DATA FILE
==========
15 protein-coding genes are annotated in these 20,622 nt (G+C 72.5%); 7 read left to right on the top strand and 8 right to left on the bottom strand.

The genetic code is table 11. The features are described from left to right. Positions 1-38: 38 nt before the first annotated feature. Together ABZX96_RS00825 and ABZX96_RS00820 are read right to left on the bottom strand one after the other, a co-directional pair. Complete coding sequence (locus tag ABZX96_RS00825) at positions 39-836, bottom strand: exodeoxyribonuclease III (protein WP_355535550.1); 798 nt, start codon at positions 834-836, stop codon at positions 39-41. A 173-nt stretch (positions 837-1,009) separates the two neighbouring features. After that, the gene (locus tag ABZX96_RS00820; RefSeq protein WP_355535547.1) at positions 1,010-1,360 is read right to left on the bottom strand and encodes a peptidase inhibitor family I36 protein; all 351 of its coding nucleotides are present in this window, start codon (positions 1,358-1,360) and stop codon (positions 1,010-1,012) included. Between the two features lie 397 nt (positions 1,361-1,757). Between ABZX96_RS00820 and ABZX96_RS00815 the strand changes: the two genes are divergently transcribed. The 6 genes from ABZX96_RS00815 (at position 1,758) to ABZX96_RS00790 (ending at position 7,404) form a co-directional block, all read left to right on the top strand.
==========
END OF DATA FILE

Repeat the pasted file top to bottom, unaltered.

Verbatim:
15 protein-coding genes are annotated in these 20,622 nt (G+C 72.5%); 7 read left to right on the top strand and 8 right to left on the bottom strand.

The genetic code is table 11. The features are described from left to right. Positions 1-38: 38 nt before the first annotated feature. Together ABZX96_RS00825 and ABZX96_RS00820 are read right to left on the bottom strand one after the other, a co-directional pair. Complete coding sequence (locus tag ABZX96_RS00825) at positions 39-836, bottom strand: exodeoxyribonuclease III (protein WP_355535550.1); 798 nt, start codon at positions 834-836, stop codon at positions 39-41. A 173-nt stretch (positions 837-1,009) separates the two neighbouring features. After that, the gene (locus tag ABZX96_RS00820; RefSeq protein WP_355535547.1) at positions 1,010-1,360 is read right to left on the bottom strand and encodes a peptidase inhibitor family I36 protein; all 351 of its coding nucleotides are present in this window, start codon (positions 1,358-1,360) and stop codon (positions 1,010-1,012) included. Between the two features lie 397 nt (positions 1,361-1,757). Between ABZX96_RS00820 and ABZX96_RS00815 the strand changes: the two genes are divergently transcribed. The 6 genes from ABZX96_RS00815 (at position 1,758) to ABZX96_RS00790 (ending at position 7,404) form a co-directional block, all read left to right on the top strand.